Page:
15. You have chosen to ignore posts from mthurl. Show mthurl's posts

    Re: Patriot Way: Setting the Record Straight

    In response to wozzy's comment:

    The Patriot way has always been about winning.

    Bryan Cox and a whole bunch of other guys we've employed weren't hired because they were nice character guys, they were hired because they put football above all else.

    Hernandez obviously put many other things before football; guns, cocaine, drinking, strippers, pretending to be Tony Montana and mainly acting a fool.  There will always be reformed gang bangers in pro sports, the ones who know how to prioritize and make decisions will be successful.




    Well said.

     
  16. You have chosen to ignore posts from TSWFAN. Show TSWFAN's posts

    Re: Patriot Way: Setting the Record Straight


    Great post Z. The Patriot way might include: Some people deserve a second chance but there are no third chances.

     
  17. You have chosen to ignore posts from zbellino. Show zbellino's posts

    Re: Patriot Way: Setting the Record Straight

    The Patriot way has always been about winning. - Wozzy

    The Patriot way might include: Some people deserve a second chance but there are no third chances. - TSWFAN

    Two great quotes guys.

    It has nothing to do with NE hiring people with high character, that was Kraft's side show ... Cox is a great example. It's about NE hiring people who are focused on two things: 1.) winning 2.) their role as part of the team trying to win.

    I don't want a murderer on the team, I'm sure BB doesn't either. But if some guy with a DUI or a few physical altercations want to come play, focused, dilligent football and know his role and stay out of trouble ... then add them please BB. 

    I reiterate ... if a star WR or OT or any other position NE needs drops because he failed a drug test or punched some guy at a club over something childish ... and he looks like he wants to move past it and win ... please draft him BB. 

     
     
  18. You have chosen to ignore posts from CablesWyndBairn. Show CablesWyndBairn's posts

    Re: Patriot Way: Setting the Record Straight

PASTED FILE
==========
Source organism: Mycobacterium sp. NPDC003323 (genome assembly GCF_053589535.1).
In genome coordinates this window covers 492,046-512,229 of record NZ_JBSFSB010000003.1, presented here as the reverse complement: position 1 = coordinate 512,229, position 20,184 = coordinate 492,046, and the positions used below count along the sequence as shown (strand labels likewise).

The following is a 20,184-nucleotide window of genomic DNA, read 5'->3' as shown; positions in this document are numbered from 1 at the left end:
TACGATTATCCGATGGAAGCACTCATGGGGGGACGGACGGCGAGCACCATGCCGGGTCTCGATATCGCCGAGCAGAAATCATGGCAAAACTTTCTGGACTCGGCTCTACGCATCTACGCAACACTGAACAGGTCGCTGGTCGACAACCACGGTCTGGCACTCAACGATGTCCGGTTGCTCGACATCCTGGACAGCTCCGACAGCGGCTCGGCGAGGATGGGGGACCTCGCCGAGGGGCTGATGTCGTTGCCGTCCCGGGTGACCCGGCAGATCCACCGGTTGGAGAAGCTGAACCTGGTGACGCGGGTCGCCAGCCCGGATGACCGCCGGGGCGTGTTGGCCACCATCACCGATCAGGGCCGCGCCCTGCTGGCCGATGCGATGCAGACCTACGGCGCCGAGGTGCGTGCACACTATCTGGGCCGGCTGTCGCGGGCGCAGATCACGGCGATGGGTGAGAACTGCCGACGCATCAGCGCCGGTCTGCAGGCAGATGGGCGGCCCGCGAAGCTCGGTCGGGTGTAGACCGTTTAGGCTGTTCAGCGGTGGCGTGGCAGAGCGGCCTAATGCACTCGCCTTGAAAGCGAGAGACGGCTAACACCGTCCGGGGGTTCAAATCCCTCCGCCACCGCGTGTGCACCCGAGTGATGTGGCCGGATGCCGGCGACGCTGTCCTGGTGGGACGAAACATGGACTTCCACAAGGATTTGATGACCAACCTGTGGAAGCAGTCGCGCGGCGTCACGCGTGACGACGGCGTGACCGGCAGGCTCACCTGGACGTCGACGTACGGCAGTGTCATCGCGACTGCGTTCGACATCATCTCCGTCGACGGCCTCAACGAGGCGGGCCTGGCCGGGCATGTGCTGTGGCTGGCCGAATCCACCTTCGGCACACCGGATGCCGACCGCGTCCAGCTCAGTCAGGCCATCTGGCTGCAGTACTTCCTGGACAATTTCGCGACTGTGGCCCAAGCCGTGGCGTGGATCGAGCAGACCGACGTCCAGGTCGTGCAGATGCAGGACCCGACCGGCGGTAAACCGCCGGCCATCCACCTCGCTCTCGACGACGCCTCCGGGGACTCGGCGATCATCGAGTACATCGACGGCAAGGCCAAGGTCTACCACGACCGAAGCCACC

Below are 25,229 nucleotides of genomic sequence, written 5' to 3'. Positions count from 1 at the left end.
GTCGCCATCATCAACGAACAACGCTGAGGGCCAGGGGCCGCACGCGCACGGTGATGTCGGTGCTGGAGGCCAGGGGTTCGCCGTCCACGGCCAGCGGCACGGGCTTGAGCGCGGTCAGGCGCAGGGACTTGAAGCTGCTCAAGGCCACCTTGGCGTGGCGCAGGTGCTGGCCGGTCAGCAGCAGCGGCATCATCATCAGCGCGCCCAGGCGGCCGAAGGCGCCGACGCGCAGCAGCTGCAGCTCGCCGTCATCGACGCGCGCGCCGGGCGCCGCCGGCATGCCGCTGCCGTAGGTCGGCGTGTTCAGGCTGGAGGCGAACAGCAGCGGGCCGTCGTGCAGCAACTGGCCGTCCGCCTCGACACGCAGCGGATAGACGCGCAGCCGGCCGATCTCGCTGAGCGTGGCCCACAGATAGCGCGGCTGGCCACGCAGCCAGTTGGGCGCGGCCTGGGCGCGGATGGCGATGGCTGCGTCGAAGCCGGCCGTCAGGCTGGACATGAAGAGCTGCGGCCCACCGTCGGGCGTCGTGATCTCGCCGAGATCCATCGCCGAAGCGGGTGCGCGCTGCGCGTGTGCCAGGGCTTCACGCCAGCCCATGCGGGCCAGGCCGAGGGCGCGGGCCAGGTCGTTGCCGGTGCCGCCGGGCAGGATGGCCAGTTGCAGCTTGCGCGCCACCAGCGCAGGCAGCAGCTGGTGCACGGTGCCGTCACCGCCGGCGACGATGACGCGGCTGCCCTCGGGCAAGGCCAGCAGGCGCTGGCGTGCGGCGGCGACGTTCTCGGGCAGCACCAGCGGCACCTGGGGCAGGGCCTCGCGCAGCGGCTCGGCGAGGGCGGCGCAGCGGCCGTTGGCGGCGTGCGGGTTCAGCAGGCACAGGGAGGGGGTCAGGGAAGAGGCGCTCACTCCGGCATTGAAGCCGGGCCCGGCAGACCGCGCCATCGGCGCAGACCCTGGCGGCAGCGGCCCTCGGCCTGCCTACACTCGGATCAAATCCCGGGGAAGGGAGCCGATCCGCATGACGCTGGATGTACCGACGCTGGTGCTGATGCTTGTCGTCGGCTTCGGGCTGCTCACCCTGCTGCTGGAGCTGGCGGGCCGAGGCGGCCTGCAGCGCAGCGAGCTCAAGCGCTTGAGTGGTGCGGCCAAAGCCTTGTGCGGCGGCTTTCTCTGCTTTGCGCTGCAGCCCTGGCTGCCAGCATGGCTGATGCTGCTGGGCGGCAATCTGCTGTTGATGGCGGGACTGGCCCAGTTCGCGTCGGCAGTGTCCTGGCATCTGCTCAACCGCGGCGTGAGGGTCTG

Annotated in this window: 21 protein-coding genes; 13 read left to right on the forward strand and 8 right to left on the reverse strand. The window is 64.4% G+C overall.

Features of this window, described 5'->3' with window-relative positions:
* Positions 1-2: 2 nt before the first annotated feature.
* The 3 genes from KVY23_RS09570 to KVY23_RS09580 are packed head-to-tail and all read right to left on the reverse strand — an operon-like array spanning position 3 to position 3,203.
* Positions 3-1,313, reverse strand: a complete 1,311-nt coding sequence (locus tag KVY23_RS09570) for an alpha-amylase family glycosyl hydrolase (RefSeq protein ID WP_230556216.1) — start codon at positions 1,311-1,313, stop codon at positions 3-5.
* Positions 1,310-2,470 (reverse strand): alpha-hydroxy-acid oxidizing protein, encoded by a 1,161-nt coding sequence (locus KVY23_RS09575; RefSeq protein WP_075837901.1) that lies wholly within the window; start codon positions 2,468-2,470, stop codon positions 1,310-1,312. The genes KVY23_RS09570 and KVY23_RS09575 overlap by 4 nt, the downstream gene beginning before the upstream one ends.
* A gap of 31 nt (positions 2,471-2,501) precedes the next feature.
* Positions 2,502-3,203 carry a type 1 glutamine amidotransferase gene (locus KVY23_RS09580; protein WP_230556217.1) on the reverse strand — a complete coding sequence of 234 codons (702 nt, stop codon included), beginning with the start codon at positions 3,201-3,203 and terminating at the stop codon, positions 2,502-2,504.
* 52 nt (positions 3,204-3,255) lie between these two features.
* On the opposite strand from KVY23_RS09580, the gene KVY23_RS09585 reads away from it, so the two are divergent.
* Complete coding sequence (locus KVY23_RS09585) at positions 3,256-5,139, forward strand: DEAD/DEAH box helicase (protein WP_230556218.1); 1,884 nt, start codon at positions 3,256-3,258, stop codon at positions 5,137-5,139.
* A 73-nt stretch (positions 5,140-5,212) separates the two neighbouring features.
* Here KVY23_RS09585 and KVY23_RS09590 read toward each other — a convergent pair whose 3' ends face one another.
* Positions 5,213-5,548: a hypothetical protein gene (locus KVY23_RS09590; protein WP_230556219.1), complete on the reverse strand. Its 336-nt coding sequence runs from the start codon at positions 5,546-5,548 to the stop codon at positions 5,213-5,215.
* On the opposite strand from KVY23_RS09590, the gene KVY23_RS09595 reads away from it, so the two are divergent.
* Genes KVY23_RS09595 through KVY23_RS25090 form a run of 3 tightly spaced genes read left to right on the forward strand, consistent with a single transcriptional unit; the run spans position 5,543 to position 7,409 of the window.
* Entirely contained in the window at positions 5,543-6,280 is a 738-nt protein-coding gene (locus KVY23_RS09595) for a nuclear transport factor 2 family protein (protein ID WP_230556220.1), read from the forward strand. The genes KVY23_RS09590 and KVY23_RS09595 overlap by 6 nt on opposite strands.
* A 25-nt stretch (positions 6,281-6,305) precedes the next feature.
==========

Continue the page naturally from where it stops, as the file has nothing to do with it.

The Patriot Way is the most overused term in the lexicon of the New England sports -- fans and media alike.  I have never believed that every player the Pats brought in here had to meet the "Myra Kraft standard" or had to be the guy you want your daughter to marry.  So they released Christian Peter and forever they are the league standard for a team with a conscience?  It also goes back to the Pats first Superbowl victory when a group laden with castoffs, role players and retreads came out on the field as a team rather than individuals during introductions and then beat the Rams in a game that no one ever thought they had a chance to win.  They did things the "right way" as evidenced by their refusal to be acknowledged as individuals but as a team.  Those two things to me are where the "Patriot Way" myth started, and the team has since been portrayed as this machine that can only function with football players who moonlight as choirboys and boyscouts. 

    The media built up the image of the Pats as infallible.  It had more to do with their on field record than any conscious effort by the owner or coach to chose only guys of flawless character to build the team. 

    Now that Hernandez blows that image away (bad pun) everyone who ever had an agenda against the Pats wants them to take the fall. Listen to guys like Ron Borges and you'd think the Pats are the American version of Al Qaeda for making a mistake with #81's extension.   (A mistake in hindsight, but widely acknowledged by fans and media alike as a smart move to lock up a good player who had kept himself out of trouble.)